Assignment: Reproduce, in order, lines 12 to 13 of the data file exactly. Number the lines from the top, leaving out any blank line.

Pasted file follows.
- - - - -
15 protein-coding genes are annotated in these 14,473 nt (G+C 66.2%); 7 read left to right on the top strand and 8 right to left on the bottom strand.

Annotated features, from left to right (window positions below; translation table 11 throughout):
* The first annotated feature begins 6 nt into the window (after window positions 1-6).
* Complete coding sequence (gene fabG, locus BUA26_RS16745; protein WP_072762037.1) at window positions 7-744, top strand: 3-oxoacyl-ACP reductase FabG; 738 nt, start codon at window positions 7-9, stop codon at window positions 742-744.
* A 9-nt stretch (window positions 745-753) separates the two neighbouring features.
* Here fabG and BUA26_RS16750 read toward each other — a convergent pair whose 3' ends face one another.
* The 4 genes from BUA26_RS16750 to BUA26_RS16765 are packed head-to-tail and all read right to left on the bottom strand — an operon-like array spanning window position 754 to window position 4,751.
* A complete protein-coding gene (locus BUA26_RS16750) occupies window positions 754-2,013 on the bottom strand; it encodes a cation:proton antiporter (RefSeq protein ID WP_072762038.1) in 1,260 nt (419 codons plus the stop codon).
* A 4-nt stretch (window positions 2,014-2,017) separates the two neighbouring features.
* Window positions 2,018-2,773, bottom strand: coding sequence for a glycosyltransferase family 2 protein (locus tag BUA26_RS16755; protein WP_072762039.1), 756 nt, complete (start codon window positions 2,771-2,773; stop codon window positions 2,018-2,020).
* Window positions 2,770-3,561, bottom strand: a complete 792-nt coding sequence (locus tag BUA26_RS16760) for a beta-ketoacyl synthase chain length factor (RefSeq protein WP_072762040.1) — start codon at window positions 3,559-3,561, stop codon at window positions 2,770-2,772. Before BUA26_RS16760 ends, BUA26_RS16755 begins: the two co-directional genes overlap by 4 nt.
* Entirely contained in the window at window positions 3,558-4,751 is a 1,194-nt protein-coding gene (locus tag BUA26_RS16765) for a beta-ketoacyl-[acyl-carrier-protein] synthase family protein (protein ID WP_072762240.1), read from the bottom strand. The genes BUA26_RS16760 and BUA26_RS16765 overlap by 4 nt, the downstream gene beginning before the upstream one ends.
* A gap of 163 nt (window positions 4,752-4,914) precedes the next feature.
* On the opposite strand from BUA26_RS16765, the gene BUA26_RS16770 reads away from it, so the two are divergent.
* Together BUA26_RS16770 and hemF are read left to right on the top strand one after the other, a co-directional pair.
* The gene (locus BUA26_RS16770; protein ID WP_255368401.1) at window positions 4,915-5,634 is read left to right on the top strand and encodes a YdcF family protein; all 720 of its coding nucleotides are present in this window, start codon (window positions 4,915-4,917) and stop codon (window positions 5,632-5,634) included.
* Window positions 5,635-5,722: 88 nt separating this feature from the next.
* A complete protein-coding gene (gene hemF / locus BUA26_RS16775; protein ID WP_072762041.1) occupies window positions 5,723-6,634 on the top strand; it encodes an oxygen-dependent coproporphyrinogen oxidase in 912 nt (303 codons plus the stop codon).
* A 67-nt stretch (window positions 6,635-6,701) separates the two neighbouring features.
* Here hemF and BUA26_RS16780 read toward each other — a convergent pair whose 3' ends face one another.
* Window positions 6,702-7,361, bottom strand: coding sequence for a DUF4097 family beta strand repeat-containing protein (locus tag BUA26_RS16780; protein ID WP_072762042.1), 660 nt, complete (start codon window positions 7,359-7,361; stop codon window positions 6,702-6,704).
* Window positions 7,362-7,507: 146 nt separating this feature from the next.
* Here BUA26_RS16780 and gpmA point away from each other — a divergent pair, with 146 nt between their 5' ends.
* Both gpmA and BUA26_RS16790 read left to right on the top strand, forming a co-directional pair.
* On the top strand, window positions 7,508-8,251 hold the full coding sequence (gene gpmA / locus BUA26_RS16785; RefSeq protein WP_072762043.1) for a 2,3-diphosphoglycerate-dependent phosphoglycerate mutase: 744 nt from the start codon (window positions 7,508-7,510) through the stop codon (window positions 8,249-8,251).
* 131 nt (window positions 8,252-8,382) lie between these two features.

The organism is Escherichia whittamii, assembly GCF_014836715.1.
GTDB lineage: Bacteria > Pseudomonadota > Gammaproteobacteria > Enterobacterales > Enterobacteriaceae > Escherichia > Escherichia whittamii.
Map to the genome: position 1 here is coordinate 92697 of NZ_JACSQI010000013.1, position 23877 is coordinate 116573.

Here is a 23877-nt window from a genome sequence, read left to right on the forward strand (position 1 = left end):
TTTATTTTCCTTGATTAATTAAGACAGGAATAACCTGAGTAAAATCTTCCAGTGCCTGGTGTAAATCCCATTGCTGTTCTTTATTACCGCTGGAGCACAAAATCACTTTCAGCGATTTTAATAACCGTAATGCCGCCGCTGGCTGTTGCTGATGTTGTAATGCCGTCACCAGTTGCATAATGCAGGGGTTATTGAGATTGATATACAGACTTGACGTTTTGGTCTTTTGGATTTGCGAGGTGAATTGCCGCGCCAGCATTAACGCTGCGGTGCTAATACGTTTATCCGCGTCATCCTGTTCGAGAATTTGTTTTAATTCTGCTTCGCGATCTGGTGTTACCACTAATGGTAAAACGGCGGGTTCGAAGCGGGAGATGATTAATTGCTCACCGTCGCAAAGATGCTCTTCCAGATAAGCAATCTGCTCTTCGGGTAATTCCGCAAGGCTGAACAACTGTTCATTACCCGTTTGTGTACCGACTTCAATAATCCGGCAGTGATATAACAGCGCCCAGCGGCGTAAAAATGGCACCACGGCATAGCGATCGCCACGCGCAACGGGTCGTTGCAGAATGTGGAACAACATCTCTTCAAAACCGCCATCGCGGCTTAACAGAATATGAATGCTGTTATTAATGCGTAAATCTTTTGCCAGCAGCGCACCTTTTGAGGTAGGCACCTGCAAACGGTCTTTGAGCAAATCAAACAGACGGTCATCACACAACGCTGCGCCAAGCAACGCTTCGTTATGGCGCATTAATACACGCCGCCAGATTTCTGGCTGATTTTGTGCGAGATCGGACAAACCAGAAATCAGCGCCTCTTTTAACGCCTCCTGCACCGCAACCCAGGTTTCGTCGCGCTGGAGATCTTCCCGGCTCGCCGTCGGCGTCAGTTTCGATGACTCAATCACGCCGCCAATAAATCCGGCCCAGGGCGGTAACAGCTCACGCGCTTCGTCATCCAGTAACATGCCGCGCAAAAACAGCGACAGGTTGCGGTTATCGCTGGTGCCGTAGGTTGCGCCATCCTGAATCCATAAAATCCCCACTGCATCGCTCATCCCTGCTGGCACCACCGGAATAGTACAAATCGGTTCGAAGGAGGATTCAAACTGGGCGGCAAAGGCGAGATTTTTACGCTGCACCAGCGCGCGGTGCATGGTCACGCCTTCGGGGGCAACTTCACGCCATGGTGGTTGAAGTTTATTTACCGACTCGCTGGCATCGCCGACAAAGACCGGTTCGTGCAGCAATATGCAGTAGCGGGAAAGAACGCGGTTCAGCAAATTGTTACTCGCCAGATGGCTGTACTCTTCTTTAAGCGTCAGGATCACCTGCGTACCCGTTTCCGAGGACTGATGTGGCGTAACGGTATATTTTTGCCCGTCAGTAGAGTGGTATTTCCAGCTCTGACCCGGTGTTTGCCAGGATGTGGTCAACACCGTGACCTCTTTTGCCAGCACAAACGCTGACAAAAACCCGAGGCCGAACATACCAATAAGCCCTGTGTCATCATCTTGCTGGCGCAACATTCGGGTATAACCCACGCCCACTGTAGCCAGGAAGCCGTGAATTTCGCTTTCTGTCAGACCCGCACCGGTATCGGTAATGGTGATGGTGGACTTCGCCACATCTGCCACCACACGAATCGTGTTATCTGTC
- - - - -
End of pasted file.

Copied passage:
* Entirely contained in the window at window positions 3,558-4,751 is a 1,194-nt protein-coding gene (locus tag BUA26_RS16765) for a beta-ketoacyl-[acyl-carrier-protein] synthase family protein (protein ID WP_072762240.1), read from the bottom strand. The genes BUA26_RS16760 and BUA26_RS16765 overlap by 4 nt, the downstream gene beginning before the upstream one ends.
* A gap of 163 nt (window positions 4,752-4,914) precedes the next feature.